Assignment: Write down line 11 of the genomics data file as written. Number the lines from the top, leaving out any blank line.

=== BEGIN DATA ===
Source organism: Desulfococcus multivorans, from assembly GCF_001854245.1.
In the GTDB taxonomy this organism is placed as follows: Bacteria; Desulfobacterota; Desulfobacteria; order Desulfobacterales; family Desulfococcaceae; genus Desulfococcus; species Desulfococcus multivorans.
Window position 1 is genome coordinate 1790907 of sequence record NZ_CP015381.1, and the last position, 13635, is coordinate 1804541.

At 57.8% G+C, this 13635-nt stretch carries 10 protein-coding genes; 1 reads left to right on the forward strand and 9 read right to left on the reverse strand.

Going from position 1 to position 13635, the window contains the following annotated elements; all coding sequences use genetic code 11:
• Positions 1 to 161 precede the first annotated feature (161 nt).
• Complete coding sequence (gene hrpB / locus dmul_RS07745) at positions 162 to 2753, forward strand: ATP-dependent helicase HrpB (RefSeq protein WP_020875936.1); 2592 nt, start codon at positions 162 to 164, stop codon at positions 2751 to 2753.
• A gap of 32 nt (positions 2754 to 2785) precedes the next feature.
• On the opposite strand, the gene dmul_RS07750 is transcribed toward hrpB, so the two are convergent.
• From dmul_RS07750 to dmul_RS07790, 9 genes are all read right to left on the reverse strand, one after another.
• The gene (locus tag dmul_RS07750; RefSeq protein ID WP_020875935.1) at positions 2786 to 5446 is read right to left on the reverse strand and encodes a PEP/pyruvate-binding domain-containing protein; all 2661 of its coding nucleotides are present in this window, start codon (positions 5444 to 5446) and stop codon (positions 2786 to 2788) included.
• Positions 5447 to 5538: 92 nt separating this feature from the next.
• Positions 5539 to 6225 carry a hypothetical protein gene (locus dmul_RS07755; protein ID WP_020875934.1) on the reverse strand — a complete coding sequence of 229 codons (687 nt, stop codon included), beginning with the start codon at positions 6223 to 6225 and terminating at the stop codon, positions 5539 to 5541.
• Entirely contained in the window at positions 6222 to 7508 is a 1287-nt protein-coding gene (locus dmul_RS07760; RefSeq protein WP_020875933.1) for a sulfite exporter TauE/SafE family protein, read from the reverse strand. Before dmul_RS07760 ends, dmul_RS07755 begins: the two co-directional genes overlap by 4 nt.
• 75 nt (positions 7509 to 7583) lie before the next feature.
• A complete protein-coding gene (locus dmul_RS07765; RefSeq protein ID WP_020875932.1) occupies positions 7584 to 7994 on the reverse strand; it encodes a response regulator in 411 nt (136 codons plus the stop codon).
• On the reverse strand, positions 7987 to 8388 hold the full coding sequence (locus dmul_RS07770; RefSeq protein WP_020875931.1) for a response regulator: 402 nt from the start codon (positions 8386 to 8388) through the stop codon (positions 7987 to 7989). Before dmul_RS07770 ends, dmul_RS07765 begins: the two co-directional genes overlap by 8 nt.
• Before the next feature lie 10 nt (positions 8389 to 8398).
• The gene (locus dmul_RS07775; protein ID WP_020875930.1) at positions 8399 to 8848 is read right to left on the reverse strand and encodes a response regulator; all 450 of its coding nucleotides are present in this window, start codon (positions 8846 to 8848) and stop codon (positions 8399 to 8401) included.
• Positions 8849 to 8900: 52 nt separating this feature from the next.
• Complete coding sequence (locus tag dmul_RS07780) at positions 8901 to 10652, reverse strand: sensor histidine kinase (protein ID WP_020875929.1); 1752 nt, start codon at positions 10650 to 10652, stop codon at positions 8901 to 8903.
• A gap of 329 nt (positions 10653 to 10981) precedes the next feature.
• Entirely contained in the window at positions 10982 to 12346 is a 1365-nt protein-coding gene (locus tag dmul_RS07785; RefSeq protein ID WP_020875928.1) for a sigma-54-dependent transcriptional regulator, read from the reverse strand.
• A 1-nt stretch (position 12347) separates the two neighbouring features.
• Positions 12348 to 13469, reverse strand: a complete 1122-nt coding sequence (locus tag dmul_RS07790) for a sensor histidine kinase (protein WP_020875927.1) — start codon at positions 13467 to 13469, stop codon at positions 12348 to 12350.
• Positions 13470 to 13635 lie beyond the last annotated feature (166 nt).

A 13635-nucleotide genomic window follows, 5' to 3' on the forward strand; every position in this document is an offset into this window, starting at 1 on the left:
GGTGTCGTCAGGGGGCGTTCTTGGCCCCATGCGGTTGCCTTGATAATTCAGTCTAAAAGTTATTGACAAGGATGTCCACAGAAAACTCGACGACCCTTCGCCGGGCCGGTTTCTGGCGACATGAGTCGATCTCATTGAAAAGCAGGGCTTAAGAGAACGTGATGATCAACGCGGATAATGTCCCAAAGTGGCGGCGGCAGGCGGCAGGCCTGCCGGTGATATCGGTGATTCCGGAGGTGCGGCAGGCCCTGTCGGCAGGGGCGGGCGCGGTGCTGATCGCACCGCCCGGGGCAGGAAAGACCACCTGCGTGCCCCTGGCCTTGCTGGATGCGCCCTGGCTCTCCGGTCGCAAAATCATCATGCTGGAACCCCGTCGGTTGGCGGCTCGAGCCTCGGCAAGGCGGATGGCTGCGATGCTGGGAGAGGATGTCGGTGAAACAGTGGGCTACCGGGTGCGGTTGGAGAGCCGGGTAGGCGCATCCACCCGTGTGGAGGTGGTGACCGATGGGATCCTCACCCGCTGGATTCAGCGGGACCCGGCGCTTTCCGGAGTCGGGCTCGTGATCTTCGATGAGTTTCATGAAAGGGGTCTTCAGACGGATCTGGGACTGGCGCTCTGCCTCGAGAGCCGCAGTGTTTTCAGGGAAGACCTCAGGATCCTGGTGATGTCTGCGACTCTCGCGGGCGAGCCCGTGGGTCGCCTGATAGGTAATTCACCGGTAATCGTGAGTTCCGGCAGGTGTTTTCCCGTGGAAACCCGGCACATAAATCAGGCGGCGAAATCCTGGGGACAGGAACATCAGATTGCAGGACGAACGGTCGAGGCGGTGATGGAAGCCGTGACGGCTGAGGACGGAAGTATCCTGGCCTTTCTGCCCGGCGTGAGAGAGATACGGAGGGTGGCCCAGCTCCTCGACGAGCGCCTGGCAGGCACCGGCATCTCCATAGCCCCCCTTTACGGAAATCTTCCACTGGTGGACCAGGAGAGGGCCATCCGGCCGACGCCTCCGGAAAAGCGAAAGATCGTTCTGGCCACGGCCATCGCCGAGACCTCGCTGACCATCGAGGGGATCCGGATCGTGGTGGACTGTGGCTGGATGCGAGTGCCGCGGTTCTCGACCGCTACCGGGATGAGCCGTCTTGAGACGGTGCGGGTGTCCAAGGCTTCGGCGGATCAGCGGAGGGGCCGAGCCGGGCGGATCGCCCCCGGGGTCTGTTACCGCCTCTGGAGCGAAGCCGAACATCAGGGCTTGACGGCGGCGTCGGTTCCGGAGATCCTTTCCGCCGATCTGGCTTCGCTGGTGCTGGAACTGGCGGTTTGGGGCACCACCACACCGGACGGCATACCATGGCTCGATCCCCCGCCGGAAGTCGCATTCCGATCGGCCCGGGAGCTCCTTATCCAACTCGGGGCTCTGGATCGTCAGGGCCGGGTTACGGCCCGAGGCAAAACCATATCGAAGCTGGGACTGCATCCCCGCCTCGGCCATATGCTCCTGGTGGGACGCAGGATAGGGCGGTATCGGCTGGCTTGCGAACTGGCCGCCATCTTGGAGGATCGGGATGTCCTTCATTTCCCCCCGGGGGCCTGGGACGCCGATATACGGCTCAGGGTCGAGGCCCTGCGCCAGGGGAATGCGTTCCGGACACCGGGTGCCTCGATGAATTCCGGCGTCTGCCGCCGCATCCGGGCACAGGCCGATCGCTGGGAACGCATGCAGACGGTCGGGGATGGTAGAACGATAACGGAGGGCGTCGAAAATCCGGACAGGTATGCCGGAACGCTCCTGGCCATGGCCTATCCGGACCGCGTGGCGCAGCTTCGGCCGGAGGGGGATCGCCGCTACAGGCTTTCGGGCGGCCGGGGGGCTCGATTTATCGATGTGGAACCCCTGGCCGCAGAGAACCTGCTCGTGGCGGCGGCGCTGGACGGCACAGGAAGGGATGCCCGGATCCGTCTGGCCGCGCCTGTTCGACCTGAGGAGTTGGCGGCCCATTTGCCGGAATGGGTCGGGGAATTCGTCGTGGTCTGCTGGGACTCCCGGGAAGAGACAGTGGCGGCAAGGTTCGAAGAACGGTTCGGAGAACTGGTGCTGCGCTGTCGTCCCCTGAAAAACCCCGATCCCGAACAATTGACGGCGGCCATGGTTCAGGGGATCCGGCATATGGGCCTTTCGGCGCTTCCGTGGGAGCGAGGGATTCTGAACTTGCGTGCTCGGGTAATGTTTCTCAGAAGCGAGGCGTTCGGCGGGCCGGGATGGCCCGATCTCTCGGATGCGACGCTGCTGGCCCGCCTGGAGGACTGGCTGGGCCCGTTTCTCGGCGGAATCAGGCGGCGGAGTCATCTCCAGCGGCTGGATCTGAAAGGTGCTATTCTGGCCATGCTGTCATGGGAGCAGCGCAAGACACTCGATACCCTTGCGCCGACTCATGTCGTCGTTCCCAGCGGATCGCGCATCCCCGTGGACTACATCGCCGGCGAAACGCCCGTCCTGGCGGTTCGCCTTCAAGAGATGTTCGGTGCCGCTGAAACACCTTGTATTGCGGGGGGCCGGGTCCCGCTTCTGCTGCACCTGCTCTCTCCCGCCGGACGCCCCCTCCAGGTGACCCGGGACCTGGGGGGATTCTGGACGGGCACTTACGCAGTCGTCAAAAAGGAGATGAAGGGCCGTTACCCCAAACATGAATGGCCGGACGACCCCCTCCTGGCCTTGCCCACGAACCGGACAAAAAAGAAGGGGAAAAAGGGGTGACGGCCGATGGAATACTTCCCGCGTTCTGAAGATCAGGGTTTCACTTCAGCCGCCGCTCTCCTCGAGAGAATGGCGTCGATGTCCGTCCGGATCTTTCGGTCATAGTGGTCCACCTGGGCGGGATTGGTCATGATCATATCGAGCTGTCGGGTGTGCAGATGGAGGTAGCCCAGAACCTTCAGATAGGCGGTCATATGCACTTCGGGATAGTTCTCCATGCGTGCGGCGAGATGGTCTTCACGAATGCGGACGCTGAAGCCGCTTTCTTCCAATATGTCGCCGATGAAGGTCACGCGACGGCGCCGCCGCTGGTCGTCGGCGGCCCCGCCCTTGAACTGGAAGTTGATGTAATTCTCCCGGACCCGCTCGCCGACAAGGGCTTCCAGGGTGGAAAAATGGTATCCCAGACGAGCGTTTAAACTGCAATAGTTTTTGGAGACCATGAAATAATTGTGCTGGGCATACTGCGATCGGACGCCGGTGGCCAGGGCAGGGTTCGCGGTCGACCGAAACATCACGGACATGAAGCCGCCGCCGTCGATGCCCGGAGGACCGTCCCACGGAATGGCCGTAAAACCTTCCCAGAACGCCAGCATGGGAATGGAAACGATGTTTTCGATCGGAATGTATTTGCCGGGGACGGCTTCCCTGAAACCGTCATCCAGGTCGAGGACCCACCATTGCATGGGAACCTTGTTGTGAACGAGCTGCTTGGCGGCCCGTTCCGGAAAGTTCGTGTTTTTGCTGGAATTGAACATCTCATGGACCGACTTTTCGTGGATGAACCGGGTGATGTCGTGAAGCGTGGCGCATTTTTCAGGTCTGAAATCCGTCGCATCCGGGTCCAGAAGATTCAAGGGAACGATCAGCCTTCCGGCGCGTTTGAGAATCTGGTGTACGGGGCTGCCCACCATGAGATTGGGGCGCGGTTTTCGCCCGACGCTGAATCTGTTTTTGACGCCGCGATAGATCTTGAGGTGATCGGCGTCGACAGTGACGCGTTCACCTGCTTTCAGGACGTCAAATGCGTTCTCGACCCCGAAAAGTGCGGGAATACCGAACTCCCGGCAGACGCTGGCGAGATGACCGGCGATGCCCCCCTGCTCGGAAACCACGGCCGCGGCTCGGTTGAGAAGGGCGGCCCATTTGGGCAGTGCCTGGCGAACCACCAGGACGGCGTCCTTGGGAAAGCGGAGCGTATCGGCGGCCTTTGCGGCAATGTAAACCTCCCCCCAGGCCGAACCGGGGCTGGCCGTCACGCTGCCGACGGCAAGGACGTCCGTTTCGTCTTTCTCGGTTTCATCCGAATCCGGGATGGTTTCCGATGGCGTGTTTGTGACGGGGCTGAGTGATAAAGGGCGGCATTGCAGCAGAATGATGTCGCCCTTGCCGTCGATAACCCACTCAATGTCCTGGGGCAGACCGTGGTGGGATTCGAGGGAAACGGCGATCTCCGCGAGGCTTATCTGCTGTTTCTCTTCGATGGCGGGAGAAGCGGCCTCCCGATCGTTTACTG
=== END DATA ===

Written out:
• The gene (locus tag dmul_RS07750; RefSeq protein ID WP_020875935.1) at positions 2786 to 5446 is read right to left on the reverse strand and encodes a PEP/pyruvate-binding domain-containing protein; all 2661 of its coding nucleotides are present in this window, start codon (positions 5444 to 5446) and stop codon (positions 2786 to 2788) included.